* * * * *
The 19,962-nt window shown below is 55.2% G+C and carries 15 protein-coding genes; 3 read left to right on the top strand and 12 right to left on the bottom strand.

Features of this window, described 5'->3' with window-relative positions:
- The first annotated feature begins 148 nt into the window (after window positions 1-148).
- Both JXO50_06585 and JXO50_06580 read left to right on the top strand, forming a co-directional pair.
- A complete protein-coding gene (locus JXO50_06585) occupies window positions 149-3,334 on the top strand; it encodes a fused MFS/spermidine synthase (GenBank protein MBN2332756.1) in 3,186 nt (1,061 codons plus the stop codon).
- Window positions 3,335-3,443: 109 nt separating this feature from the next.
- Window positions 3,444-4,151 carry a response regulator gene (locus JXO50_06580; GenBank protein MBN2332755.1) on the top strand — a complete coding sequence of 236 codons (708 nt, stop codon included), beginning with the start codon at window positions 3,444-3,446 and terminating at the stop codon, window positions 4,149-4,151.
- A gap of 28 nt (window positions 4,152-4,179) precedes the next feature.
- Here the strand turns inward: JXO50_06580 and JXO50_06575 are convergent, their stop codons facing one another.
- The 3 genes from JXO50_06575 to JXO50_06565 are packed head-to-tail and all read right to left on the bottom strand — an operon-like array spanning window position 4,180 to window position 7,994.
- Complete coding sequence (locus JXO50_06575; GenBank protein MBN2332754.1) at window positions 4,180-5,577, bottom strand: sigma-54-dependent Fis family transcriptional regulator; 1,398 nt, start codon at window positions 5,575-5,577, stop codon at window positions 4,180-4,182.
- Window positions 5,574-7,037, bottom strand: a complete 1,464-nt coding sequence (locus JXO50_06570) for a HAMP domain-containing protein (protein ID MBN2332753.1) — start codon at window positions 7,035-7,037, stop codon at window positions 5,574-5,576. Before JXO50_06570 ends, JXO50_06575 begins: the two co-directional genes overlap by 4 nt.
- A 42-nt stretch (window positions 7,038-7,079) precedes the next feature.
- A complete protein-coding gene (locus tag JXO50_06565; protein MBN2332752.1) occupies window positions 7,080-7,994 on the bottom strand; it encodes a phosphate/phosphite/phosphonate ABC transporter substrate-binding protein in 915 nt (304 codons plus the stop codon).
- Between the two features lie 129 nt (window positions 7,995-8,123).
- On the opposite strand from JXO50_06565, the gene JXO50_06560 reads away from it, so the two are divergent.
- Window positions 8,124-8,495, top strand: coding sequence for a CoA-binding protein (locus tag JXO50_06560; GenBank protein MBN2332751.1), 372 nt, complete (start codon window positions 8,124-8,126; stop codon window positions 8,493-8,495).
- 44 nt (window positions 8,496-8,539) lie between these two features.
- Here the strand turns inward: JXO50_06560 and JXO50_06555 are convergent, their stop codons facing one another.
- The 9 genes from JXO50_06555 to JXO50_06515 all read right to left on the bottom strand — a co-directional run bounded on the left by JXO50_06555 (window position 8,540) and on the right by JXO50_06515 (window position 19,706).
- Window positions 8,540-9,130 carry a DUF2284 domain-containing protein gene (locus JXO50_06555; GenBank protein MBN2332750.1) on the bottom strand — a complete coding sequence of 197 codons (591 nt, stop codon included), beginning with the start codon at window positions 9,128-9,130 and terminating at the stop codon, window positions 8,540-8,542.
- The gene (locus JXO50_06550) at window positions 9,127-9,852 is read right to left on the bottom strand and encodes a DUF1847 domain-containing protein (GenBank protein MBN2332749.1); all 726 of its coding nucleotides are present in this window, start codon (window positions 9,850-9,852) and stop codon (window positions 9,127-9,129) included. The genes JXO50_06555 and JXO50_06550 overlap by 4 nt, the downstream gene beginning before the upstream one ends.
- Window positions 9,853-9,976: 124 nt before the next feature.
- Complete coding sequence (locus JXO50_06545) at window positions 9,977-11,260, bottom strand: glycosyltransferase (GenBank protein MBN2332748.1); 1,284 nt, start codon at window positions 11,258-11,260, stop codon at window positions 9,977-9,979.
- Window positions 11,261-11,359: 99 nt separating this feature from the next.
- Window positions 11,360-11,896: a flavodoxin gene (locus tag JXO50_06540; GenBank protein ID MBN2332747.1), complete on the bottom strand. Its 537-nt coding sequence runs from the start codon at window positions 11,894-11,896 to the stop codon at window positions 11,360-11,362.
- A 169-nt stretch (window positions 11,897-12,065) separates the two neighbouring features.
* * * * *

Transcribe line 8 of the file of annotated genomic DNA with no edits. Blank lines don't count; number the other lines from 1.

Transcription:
- A gap of 28 nt (window positions 4,152-4,179) precedes the next feature.